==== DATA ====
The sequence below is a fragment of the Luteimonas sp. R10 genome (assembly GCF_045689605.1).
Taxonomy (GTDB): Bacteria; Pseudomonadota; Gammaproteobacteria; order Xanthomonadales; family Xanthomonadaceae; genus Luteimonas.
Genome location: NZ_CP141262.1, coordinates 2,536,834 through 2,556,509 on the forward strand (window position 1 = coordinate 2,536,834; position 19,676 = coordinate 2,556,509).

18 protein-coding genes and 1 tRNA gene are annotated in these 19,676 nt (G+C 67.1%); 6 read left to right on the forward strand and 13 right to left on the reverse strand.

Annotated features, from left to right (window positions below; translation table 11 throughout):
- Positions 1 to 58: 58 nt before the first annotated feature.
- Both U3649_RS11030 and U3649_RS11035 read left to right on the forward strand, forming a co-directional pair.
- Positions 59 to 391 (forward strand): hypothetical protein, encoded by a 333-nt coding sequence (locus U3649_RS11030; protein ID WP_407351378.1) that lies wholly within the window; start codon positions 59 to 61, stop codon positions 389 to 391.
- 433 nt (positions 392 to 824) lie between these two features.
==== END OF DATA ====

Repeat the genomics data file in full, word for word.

The sequence below is a fragment of the Luteimonas sp. R10 genome (assembly GCF_045689605.1).
Taxonomy (GTDB): Bacteria; Pseudomonadota; Gammaproteobacteria; order Xanthomonadales; family Xanthomonadaceae; genus Luteimonas.
Genome location: NZ_CP141262.1, coordinates 2,536,834 through 2,556,509 on the forward strand (window position 1 = coordinate 2,536,834; position 19,676 = coordinate 2,556,509).

18 protein-coding genes and 1 tRNA gene are annotated in these 19,676 nt (G+C 67.1%); 6 read left to right on the forward strand and 13 right to left on the reverse strand.

Annotated features, from left to right (window positions below; translation table 11 throughout):
- Positions 1 to 58: 58 nt before the first annotated feature.
- Both U3649_RS11030 and U3649_RS11035 read left to right on the forward strand, forming a co-directional pair.
- Positions 59 to 391 (forward strand): hypothetical protein, encoded by a 333-nt coding sequence (locus U3649_RS11030; protein ID WP_407351378.1) that lies wholly within the window; start codon positions 59 to 61, stop codon positions 389 to 391.
- 433 nt (positions 392 to 824) lie between these two features.